Banner Health Services  

What does "organic'' really mean?

 

Linda Schaeffer is a registered dietitian with Banner Estrella Medical Center.

Question: What exactly does it mean if a food is labeled as “organic”? 

Answer: According to the U.S. Department of Agriculture (USDA), organic farming became one of the fastest growing segments of U.S. agriculture during the 1990s. Officially, Congress passed the Organic Foods Production Act of 1990 to establish national standards for organically produced commodities. These rules were updated most recently in 2002 and require all but the smallest organic growers to be certified by a state or private agency using the national standards administered by USDA’s National Organic Program.

As defined by the USDA, the term “organic” indicates how the food is grown, raised or produced. Organic food producers avoid the use of chemical fertilizers and pesticides by controlling pests through natural methods such as crop rotation, hand cultivation, and the encouragement of beneficial predators and microorganisms. In addition, organic foods must be produced without ionizing radiation or food additives.

Organic farmers who raise animals are prohibited from using antibiotics as growth stimulants and growth hormones, but are permitted to use the antibiotics to counteract infections. Fertilizer usage is also defined so organic farmers can not use sewage sludge or artificial fertilizers.

Producers of organic foods argue that their foods are “better” because they have lower levels of pesticide residues than conventional foods and their animals are not injected with hormones. Evidence does show that conventional foods contain some pesticide residues, but the potential health effects are subject to debate. To best protect consumers, the Food and Drug Administration conducts frequent “market basket” studies that analyze fruits and vegetables for contaminants. In addition, all pesticides are subject to rigorous testing and studies before the Environmental Protection Agency approves them.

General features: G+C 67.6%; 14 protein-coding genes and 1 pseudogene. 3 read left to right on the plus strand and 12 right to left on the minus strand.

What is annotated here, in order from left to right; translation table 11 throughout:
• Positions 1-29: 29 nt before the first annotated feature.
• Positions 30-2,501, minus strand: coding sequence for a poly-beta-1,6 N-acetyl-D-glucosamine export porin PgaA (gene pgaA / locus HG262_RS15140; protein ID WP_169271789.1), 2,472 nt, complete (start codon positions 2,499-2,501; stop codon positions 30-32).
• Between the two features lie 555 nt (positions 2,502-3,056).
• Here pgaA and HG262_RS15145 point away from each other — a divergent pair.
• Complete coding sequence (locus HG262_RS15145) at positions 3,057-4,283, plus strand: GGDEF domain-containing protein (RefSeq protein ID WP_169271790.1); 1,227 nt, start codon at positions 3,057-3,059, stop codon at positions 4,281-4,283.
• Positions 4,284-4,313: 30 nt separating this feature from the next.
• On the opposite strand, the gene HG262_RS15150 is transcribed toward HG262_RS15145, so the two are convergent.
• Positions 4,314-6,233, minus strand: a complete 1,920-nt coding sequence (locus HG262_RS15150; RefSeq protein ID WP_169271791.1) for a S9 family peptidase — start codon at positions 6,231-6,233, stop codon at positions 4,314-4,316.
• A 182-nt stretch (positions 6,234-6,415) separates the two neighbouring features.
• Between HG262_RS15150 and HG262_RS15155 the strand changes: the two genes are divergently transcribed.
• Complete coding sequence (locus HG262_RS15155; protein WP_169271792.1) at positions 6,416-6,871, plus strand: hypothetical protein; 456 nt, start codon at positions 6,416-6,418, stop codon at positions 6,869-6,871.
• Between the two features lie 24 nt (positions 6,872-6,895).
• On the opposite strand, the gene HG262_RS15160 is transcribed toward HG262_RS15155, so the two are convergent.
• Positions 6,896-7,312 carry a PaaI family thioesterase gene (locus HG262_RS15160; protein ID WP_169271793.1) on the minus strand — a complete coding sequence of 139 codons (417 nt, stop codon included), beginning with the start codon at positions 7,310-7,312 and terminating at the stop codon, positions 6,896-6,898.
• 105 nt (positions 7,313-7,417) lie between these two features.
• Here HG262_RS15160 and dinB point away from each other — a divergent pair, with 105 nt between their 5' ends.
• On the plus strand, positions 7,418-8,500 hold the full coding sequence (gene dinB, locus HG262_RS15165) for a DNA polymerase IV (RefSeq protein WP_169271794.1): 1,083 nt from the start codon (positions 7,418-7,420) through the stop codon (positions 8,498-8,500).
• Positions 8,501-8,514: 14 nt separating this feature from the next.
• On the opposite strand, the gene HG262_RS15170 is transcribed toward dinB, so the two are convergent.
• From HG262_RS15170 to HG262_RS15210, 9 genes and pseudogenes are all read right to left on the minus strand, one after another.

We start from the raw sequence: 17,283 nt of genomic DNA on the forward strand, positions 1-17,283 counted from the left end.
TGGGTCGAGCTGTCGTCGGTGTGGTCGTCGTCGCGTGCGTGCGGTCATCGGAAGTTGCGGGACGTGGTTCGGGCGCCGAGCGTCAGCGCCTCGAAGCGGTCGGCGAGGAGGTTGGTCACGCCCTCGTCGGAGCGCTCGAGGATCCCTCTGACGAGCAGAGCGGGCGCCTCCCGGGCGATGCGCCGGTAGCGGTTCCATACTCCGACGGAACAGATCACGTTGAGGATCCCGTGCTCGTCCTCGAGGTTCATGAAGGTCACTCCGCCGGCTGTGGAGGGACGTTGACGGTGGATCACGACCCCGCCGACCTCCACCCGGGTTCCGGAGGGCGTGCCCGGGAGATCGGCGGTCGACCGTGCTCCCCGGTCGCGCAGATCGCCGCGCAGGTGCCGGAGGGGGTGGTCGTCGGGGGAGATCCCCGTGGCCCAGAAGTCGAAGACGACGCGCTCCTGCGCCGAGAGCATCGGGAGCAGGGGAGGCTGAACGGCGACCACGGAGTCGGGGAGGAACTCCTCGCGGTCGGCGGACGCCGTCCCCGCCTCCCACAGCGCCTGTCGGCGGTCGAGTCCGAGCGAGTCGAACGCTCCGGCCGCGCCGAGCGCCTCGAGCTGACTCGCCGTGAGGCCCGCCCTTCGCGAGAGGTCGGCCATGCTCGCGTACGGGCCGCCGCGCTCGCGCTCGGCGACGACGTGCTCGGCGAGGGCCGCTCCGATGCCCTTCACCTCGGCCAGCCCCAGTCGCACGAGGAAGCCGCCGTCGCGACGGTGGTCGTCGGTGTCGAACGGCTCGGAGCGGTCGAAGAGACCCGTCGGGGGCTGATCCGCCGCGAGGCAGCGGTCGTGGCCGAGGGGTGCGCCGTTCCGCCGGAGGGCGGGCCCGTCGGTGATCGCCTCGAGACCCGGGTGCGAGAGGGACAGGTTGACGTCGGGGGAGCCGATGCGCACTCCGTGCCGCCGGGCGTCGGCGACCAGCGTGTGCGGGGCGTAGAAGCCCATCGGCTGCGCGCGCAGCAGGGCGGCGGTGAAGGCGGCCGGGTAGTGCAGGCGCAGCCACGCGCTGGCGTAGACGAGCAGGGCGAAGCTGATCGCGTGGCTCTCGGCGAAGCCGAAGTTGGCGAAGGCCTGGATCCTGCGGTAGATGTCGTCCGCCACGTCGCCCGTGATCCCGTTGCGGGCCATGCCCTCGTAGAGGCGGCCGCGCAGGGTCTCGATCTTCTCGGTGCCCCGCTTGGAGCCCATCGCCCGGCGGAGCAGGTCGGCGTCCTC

The jury is still out on the use of growth hormones in animals and its supposed harmful effects on human beings. The USDA continues to maintain quality and assurance of all beef and poultry production regardless of how the animal is raised, so choosing your meat based on an “organic” label just means that you are choosing how your dinner was raised, not how much vitamins, protein or minerals it contains.

Are organic foods more nutritious? The answer is no. The nutritional value in vegetables and fruits is not determined by how they are grown, but by heredity. Organic chicken eggs still contain the same amount of protein and vitamins as conventionally produced eggs. Do organic foods taste better? That would be for you to judge. Research studies conclude that there is no significant difference in appearance, flavor or texture between organic or conventionally grown samples.

One major difference between organic foods and conventional foods is the cost. Organic foods typically cost between 10 to 40 percent more than conventionally produced foods. When purchasing, consumers should read the labels carefully and look for the USDA official “organic” seal. This ensures that products meet the national standards. Being an informed consumer is still the best buying strategy for any product on the market today.

Page Last Modified: 02/22/2010
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